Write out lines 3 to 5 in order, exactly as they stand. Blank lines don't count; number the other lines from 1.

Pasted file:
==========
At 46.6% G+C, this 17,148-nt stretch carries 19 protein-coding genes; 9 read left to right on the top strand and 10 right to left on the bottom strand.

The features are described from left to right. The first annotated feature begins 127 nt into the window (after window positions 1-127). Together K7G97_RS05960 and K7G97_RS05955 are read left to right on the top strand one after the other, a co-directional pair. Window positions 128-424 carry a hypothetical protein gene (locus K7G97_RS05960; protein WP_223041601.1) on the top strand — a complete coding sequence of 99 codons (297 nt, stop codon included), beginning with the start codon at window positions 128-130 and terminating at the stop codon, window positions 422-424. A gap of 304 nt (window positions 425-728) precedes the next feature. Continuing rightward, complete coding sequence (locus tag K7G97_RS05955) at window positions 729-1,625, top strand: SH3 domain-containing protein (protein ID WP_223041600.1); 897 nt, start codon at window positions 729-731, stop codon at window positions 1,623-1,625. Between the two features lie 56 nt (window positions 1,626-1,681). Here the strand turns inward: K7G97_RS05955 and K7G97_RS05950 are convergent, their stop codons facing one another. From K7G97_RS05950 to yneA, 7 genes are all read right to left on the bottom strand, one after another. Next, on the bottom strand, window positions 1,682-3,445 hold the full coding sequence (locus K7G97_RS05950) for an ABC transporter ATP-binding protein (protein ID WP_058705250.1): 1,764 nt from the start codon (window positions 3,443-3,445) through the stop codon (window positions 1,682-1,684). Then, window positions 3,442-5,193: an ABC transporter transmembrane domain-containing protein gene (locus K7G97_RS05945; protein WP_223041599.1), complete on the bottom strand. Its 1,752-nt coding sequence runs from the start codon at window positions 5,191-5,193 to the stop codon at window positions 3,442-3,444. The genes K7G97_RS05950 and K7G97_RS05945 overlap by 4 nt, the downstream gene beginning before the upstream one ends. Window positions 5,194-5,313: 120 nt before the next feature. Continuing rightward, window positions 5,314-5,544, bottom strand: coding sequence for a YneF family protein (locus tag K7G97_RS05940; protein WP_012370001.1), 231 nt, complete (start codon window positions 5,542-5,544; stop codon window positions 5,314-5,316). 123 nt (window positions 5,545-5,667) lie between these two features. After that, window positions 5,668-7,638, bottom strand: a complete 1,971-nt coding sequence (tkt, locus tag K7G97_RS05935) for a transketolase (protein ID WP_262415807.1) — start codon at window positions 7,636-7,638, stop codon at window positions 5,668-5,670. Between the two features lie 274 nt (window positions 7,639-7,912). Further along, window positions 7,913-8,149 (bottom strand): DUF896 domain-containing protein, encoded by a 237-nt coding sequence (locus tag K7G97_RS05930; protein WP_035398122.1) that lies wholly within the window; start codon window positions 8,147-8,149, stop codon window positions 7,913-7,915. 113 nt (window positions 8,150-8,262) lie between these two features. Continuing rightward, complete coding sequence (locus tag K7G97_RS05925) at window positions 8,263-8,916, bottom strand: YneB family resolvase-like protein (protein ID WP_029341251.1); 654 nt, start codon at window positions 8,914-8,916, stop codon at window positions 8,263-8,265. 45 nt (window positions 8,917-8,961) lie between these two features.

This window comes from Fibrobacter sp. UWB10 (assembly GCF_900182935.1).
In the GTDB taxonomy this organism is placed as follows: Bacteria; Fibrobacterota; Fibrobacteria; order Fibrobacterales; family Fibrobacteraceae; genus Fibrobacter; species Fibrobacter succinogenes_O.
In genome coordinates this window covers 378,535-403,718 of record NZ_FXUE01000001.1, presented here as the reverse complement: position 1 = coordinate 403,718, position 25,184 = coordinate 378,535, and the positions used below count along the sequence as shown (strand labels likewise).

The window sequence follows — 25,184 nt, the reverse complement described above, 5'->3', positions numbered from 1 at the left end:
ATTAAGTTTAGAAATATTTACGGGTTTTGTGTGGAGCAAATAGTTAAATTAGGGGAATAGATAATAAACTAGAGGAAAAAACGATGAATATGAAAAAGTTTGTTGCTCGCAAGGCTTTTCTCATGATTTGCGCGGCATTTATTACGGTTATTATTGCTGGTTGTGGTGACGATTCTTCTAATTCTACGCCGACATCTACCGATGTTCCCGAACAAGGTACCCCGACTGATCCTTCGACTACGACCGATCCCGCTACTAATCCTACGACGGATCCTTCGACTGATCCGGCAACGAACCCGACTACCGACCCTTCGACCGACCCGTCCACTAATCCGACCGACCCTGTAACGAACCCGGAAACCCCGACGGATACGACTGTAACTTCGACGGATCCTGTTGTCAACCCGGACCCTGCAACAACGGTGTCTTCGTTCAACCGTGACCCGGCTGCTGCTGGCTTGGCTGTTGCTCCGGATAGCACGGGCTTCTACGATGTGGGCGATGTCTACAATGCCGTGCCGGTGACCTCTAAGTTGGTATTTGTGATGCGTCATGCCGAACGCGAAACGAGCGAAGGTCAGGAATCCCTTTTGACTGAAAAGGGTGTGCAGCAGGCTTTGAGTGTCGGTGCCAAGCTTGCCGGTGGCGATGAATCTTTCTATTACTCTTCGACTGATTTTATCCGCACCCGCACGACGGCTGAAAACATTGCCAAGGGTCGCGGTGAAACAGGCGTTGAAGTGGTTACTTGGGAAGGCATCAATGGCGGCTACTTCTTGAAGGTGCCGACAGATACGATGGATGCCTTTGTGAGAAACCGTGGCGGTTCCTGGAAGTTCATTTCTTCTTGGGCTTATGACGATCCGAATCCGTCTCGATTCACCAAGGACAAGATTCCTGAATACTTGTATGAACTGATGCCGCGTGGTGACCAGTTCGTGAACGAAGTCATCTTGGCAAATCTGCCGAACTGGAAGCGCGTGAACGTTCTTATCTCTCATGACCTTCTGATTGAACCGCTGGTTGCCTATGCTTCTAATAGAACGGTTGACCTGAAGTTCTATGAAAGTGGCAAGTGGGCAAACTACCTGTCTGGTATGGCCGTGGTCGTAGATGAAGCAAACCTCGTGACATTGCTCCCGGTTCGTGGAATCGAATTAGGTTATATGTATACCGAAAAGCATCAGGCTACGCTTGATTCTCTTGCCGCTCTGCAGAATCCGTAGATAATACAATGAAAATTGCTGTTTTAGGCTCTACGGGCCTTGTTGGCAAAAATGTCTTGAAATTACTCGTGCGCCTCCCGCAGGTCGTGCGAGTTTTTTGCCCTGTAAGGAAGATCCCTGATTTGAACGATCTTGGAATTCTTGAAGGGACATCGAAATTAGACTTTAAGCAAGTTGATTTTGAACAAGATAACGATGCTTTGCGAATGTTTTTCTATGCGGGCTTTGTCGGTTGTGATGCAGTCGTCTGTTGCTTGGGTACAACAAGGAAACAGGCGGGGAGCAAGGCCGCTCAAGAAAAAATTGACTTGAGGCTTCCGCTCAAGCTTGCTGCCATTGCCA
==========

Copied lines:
This window comes from Fibrobacter sp. UWB10 (assembly GCF_900182935.1).
In the GTDB taxonomy this organism is placed as follows: Bacteria; Fibrobacterota; Fibrobacteria; order Fibrobacterales; family Fibrobacteraceae; genus Fibrobacter; species Fibrobacter succinogenes_O.
In genome coordinates this window covers 378,535-403,718 of record NZ_FXUE01000001.1, presented here as the reverse complement: position 1 = coordinate 403,718, position 25,184 = coordinate 378,535, and the positions used below count along the sequence as shown (strand labels likewise).